With 288 days of catch remaining and only a handful of games on the calendar, my simple bedtime prayer has been for divine opportunities each day. Today’s answered prayer came via Mom.
Mom sent me two texts this morning while I was working on a poem about playing catch for a presentation I’m giving in a few weeks. The first text was a picture of two amazing parents supporting the catch-playing cause.
The second text was the following message. “Jane recommended you play catch with someone from I Pour Life.”
I Pour Life helps “people overcome social isolation by developing their unique strengths and talents so they can become self-sufficient.” I Pour Life designs programs to meet the specific needs of the individuals they serve and partners them with a Life Coach. I sent I Pour Life a message and worked on the poem while I waited. They replied before I could even complete the next stanza.
I drove to I Pour Life and was greeted by Lexie, a Red Sox fan from Atlanta who just moved to town a few weeks ago. She and Maureen visited with me while Tyler was out grabbing lunch for a couple of the friends he coaches.
Tyler is a Life Coach who started working with I Pour Life in Springfield last May. This past weekend, Tyler and his wife celebrated their first anniversary. With his home in Tennessee, that’s a lot of transition in a little time.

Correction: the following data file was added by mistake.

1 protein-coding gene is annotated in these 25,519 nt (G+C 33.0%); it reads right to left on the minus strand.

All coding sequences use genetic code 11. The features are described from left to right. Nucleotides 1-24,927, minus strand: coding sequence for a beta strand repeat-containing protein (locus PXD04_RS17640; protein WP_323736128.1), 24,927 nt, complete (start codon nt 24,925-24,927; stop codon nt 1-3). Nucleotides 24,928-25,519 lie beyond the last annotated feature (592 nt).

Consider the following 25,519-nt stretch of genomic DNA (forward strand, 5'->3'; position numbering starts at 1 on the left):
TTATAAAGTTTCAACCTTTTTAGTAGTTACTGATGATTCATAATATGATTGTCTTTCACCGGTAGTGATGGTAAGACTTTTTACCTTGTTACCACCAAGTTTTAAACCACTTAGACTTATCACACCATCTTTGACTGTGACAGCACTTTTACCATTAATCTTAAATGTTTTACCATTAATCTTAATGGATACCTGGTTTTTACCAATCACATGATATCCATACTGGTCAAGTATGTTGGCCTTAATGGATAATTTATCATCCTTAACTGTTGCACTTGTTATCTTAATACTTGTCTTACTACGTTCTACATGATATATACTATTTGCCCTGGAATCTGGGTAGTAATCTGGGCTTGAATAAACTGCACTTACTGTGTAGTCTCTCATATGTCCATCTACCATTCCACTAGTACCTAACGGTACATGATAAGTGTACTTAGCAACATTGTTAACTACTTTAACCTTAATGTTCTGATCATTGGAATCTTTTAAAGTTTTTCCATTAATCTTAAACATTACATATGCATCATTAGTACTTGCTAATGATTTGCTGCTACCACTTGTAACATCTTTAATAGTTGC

“When you are pushed outside your comfort zone, that lack of comfort creates big opportunities, if you’re willing to put in the time and work. I’m also learning a lot about humility and prayer.”
Tyler’s a fan of all athletes who are disciplined and put in the hard work to achieve their goals. He dreams of one day owning his own CrossFit gym and becoming a certified coach.
“A true coach is someone who willingly sets their agenda aside to listen and help another person become better. And so much of coaching is applicable to all parts of life.”
It wasn’t pouring outside, but it wasn’t not raining either. And the sun was shining, too. A fitting transition of the seasons.
Tyler last played catch just a few weeks ago in a friend’s backyard, and before that it would have been with his younger brother who’s back in Tennessee. We talked about everyday stuff you talk about while playing catch — movies and music and books and life. And then Tyler told me how this job is an answer to prayer.
“I used to tell people I wish I could get paid just to love others and help them be better. And now that’s what I’m doing.”
Tyler approaches life with a true coach’s heart; he loves people deeply and wants them to be better. Daily, he strives to live out his favorite verse of the Bible, “I urge you to live a life worthy of the calling you have received.” (Ephesians 4:1).
I don’t know if playing catch every day is a calling or just crazy. But I do know playing catch is a beautiful reminder life is meant to be shared.